UK

Military police spoke of ‘cover-up’ concerns after data deletion, inquiry told

The Afghanistan inquiry is being held at the Royal Courts of Justice (Ben Birchall/PA)
The Afghanistan inquiry is being held at the Royal Courts of Justice (Ben Birchall/PA) The Afghanistan inquiry is being held at the Royal Courts of Justice (Ben Birchall/PA)

Military police officers believed the permanent deletion of data from a computer server by “sheepish” UK special forces personnel would be seen as a cover-up, the Afghanistan inquiry has heard.

The inquiry was told the deletion of the server known as ITS1 at the special forces HQ in the UK was “irreversible” and a “direct disobeyance” to the Royal Military Police’s (RMP) demands to “preserve the data in its entirety”.

ITS1 contained data relevant to Operation Northmoor – a £10 million investigation set up in 2014 to examine allegations of executions, including of children, by special forces in Afghanistan.

Counsel to the inquiry Oliver Glasgow KC said claims from lawyers representing families of the alleged victims that the server deletions were “at worst a patent and criminal attempt to pervert the course of justice in a multiple homicide investigation”, were “not without foundation”.

The inquiry at the Royal Courts of Justice heard that specialist RMP investigator Jim Priddin was told engineers working on behalf of UK special forces had been running a programme called SDelete for three weeks before he was informed – a process that involved the permanent erasing of deleted data.

Mr Priddin said he was told in a meeting on December 19 2016 that the data “kept corrupting” when the transfer was being made from one server to another, forcing them to use the SDelete process.

The RMP first contacted special forces about recovery data “en masse” from the ITS1 server in October 2015 but despite requests for no data to be deleted, documents showed engineers had begun using SDelete in June 2016.

Asked to describe the attitude of others towards him in the December 19 meeting, Mr Priddin said on Tuesday: “It wasn’t something I remembered until I had my statement taken but I remember them being quite sheepish with us.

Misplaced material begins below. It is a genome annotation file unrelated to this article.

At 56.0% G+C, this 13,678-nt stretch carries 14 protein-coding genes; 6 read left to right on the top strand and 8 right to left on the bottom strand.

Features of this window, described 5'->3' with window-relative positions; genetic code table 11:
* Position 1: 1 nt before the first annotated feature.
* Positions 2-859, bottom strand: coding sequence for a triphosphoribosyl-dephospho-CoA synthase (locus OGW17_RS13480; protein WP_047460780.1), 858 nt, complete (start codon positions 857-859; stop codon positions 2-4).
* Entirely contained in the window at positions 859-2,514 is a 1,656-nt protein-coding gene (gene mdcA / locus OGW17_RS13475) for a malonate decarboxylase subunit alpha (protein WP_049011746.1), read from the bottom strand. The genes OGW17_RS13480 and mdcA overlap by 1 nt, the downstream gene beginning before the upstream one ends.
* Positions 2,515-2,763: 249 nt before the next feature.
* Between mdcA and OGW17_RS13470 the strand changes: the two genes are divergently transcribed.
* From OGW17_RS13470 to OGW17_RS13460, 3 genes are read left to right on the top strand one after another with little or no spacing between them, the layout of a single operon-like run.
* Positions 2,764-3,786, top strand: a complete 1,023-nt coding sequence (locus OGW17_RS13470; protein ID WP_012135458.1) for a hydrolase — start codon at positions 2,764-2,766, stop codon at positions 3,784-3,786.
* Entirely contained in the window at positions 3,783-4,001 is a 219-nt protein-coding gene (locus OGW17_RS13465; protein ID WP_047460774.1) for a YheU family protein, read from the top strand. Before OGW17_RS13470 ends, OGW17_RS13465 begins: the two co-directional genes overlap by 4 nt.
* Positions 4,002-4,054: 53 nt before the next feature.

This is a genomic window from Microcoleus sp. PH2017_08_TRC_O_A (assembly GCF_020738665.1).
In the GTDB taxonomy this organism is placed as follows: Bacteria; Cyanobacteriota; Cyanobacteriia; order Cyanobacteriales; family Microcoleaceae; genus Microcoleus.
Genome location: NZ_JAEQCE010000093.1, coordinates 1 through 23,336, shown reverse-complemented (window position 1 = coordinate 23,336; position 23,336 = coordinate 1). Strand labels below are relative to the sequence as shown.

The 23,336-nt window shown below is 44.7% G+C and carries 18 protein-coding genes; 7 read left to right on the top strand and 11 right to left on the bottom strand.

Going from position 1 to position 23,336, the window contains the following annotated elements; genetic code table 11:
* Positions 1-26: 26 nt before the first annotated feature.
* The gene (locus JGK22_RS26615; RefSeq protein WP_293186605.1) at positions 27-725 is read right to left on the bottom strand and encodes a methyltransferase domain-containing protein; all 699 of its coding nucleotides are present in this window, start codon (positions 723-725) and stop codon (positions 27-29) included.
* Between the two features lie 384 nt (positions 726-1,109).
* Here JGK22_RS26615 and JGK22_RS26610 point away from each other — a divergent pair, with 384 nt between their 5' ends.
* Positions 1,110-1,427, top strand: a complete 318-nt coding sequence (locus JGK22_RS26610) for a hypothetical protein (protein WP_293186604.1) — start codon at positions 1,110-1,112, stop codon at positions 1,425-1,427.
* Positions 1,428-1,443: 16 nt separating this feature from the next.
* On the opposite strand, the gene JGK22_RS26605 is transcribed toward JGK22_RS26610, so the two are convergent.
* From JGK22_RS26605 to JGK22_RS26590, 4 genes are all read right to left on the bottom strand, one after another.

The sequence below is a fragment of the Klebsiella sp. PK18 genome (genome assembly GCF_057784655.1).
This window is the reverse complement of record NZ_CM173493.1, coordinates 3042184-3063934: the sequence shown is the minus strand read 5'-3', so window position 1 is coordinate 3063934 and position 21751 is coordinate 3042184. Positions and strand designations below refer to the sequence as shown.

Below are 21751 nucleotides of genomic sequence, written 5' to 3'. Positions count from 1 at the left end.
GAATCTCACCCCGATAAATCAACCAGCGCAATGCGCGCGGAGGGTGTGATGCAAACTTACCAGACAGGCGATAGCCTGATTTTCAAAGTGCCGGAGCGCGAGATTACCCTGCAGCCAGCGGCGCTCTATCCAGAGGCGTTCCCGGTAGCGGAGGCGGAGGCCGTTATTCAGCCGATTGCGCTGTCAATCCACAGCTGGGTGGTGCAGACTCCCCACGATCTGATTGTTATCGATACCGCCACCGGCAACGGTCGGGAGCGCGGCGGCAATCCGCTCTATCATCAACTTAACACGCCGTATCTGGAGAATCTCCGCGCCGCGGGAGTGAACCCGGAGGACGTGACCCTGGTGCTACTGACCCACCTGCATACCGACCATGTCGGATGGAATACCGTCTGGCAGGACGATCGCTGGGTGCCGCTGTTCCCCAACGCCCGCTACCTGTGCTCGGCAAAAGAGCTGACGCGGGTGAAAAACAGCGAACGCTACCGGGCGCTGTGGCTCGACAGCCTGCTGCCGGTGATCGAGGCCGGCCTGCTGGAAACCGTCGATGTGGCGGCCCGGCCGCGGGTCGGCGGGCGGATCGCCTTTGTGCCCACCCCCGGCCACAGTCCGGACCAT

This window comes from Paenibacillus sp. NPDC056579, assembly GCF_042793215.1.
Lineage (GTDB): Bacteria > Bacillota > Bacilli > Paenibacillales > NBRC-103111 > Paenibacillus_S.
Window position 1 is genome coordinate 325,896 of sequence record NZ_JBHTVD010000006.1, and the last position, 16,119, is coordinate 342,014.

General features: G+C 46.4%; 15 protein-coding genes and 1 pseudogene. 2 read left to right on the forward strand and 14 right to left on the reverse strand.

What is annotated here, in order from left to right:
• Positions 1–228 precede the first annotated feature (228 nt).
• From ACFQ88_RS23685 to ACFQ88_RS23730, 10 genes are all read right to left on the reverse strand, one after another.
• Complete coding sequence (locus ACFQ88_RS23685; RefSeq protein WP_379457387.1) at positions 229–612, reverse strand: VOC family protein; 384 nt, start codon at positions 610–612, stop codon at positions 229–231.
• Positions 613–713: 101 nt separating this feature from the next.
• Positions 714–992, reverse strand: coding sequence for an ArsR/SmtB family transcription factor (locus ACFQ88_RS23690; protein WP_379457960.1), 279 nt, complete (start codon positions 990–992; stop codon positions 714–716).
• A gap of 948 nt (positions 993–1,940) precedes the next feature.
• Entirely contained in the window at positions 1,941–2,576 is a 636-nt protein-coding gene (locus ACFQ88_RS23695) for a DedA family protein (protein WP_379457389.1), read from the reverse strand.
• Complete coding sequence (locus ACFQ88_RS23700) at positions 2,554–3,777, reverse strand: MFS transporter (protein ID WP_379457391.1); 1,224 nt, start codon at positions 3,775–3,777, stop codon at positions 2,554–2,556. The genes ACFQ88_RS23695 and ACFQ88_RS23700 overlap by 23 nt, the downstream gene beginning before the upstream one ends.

“Now, that’s a general reaction to be fair to them – when we come in and take computer systems away … people aren’t laughing and joking when we turn up, put it that way.

“But it did feel a little bit odd – like they had something to tell us – and they did have something to tell us, obviously.”

Mr Glasgow continued: “Were you surprised to be told that they had run SDelete in the last three weeks as part of the data migration process?”

Mr Priddin replied: “Yes.”

Questioned on why he was surprised, the former RMP officer said: “Because it removes the opportunity to forensically recover any data that has been deleted.

“If I wanted to delete some data off a computer and move it somewhere else so no-one would find that data, that’s the process you would do.”

Mr Glasgow then asked: “Is it possible that you were told that SDelete had in fact been run much earlier than that, for example in the summer?”

Mr Priddin said: “Never. If they had told me that I would have straight away said ‘why are you deleting data?'”

Commenting on his reaction when he was told SDelete had been run, Mr Priddin said: “I was a bit surprised, and asked them why they’d run it and they explained.

“I think we had a discussion about data size and things like that but in my mind they had done something which had completely destroyed data and I needed to tell the SIO (senior investigating officer) about that because it was a significant point.

“So I think we ended the meeting early.”

Mr Priddin told the inquiry he had never seen the servers, as special forces personnel were “very protective over letting us have access”.

Mr Glasgow continued: “If you were given the choice, would you have preferred an RMP investigation into what had happened or an internal at unit level into what had happened?”

Mr Priddin responded: “I remember discussing at the time with Captain Wright (the SIO) that people are going to think it’s a cover-up, and here we are today.

“We did say that the best course of action would be for us to investigate that server to see exactly what had happened, but the decision was made not to do it.”

The independent inquiry is set to examine whether UK special forces had a policy of executing males of “fighting age” who posed no threat in Afghanistan between 2010 and 2013.

The inquiry will look at allegations that “numerous” killings were carried out, as well as the alleged cover-up of illegal activity and inadequate investigations by the RMP.

The inquiry continues.